In 1944 as Witold was standing up for the people of Poland, 96 percent of the people believed in God. According to a Gallup Poll, only 81 percent of people today believe in God, and only 64 percent stand convinced that He exists. As numbers decline, it is up to Christians to be willing to stand up for God in a world that slowly moves away from Him. His followers must stand up and sing, even though others may not listen. We need to stand firm in His ways, even though ridiculed by others. 

Jesus told his disciples what to expect from a world that does not believe. “If the world hates you, keep in mind that it hated me first. If you belonged to the world, it would love you as its own. As it is, you do not belong to the world, but I have chosen you out of the world. That is why the world hates you. Remember what I told you: ‘A servant is not greater than his master.’ If they persecuted me, they will persecute you also. If they obeyed my teaching, they will obey yours also. They will treat you this way because of my name, for they do not know the one who sent me.” John 15:18-21 (NIV2011)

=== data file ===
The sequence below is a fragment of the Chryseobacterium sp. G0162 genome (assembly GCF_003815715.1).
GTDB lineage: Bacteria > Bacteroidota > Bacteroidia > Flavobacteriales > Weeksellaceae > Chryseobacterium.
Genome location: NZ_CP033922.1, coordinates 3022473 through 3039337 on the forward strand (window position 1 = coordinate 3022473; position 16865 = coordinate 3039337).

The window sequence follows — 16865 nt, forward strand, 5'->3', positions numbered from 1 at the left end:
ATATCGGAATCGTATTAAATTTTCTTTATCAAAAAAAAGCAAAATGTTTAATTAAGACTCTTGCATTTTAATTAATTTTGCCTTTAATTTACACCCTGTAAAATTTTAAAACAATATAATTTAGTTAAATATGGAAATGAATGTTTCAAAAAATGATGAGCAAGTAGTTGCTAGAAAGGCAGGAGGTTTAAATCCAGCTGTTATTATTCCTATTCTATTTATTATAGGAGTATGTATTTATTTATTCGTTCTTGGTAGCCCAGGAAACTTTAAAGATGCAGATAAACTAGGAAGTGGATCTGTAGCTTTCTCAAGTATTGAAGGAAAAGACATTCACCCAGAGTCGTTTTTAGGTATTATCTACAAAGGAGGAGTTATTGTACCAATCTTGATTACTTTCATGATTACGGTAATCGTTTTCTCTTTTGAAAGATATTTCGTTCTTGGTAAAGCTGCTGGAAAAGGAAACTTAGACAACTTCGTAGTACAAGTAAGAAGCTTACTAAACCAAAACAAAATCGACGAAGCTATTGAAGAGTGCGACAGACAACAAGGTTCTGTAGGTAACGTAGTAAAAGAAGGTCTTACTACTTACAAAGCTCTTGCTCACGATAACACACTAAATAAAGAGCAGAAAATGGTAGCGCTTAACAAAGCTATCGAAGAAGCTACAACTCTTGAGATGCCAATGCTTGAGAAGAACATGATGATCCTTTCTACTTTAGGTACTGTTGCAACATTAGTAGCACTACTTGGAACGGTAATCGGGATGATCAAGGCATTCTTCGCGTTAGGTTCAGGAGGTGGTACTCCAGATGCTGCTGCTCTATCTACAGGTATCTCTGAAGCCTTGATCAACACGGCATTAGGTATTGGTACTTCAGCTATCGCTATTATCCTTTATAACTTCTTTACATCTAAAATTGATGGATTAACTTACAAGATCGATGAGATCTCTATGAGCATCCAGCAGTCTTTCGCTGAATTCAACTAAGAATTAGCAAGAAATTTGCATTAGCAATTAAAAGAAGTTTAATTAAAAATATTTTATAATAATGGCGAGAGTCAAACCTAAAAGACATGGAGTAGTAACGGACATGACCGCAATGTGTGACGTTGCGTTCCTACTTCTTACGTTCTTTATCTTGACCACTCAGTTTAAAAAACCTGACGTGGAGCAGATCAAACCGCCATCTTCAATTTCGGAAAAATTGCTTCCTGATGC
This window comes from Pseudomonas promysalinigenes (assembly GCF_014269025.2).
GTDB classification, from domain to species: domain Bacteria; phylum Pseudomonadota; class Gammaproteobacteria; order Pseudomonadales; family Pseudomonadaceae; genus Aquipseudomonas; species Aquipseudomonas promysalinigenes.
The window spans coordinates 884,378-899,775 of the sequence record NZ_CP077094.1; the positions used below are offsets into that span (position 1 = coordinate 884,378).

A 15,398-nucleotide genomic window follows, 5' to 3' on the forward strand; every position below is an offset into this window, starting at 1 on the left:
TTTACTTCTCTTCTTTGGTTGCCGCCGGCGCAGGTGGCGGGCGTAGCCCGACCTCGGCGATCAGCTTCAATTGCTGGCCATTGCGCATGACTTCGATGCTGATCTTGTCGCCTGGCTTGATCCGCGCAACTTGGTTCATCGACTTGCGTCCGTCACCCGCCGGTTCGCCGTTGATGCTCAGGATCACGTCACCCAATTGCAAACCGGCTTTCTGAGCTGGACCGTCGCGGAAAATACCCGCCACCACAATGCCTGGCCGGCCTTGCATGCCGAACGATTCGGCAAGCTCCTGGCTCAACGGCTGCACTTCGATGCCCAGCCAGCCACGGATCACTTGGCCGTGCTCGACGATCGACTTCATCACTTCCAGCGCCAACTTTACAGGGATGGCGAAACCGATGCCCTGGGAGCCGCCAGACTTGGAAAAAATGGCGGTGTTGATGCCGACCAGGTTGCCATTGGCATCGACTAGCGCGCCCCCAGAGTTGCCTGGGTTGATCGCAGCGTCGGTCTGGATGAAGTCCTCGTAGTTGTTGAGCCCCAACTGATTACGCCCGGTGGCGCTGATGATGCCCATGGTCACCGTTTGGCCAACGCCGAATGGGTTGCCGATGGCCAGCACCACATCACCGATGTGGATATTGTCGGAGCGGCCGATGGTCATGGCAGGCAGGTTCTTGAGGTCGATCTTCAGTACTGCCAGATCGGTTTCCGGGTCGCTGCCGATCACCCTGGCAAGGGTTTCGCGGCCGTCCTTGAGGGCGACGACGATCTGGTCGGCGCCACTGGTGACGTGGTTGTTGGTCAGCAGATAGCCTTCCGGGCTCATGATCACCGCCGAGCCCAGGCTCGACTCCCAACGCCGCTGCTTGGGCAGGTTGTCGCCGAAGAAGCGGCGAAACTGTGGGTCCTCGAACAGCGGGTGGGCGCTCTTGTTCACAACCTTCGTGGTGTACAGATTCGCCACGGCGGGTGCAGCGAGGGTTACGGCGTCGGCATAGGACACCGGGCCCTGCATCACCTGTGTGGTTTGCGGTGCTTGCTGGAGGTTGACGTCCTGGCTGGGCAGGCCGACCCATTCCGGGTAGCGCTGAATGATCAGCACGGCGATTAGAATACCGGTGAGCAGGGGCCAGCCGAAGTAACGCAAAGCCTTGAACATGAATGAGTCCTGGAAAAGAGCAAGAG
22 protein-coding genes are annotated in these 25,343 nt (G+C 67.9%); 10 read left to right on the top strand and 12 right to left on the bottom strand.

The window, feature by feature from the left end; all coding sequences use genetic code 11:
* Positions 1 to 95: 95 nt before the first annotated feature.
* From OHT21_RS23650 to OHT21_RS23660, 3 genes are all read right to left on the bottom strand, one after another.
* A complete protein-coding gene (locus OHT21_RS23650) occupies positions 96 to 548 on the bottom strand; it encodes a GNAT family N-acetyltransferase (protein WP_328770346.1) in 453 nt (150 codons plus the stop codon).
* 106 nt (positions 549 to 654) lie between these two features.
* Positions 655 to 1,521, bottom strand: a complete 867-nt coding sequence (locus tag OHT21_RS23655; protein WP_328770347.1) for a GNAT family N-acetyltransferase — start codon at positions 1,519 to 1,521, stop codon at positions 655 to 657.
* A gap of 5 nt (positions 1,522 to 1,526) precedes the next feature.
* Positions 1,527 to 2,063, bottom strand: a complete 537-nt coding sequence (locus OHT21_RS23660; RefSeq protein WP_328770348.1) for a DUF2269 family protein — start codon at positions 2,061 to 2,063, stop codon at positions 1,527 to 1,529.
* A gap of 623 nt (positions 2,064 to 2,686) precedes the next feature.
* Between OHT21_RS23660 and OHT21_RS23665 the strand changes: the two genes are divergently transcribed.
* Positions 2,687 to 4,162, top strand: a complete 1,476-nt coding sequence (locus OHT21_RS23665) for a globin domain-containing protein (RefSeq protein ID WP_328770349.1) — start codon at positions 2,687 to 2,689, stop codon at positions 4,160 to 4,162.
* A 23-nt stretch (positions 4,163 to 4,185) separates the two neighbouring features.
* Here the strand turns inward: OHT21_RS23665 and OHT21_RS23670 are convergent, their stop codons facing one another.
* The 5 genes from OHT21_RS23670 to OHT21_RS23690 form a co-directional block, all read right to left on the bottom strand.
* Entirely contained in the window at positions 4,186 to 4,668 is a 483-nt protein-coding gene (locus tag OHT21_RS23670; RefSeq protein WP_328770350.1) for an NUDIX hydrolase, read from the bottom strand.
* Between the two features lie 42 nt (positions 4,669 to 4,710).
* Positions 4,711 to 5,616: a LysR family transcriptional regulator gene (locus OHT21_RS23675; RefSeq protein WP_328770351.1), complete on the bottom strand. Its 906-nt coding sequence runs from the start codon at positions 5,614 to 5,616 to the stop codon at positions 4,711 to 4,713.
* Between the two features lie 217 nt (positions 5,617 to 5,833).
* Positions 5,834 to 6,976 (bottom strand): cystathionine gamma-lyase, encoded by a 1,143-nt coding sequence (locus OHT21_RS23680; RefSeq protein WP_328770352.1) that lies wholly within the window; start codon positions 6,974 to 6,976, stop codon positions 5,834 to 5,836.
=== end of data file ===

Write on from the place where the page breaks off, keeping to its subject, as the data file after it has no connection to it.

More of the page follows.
During one of Witold’s last visits with his daughter, she noticed that he kept fumbling with something in his pocket; he reached in and pulled out a small crust of bread. He explained to her that he kept it “Just in case.” It might be a good idea to take a piece of paper and write down the final words Matthew recorded Jesus left with His followers, encouraging them to stand up. “I am with you always, even to the end of the age.” Matthew 28:20 (NASB) “Just in case we need a reminder?”

In 1947 Witold was arrested and charged with treason and on May 25, 1947, Witold was executed by the Soviet-run Polish Communist regime. He gave the ultimate sacrifice for the love of his people. How far would you go for the love of Jesus and God’s children? Isn’t it time we stood up and sang? Just in case.

Danny Minton is an Elder at Southern Hills Church of Christ